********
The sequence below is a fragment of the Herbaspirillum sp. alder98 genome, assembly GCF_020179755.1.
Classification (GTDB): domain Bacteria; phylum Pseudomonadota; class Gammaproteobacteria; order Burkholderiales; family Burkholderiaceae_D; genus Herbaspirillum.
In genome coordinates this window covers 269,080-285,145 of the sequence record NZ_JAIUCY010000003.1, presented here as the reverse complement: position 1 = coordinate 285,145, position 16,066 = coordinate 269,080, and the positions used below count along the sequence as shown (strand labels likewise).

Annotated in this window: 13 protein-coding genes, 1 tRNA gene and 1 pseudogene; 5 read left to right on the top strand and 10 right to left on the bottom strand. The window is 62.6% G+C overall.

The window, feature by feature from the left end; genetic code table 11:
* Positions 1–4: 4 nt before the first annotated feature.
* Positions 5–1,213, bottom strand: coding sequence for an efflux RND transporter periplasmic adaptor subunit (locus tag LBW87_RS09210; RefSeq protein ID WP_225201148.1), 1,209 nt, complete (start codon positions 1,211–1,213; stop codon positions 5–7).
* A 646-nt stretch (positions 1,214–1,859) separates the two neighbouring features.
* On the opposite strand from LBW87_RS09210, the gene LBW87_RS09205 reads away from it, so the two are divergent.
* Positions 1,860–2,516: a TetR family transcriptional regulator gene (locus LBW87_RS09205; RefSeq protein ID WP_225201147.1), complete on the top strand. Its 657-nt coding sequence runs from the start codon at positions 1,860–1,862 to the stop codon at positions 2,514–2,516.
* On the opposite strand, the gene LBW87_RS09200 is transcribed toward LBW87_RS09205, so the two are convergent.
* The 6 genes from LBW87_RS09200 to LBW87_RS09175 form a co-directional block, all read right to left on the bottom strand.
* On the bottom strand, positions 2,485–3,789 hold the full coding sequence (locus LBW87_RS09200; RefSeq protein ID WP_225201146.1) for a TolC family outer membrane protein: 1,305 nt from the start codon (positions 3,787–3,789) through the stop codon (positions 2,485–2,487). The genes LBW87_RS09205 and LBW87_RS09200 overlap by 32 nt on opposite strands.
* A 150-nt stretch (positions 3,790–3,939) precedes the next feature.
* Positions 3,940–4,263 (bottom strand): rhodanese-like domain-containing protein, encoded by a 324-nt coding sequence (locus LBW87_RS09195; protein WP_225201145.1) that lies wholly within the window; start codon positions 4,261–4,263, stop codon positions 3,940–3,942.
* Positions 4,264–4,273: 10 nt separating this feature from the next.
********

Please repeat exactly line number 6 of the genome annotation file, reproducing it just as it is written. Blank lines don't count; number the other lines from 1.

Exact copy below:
* Positions 1–4: 4 nt before the first annotated feature.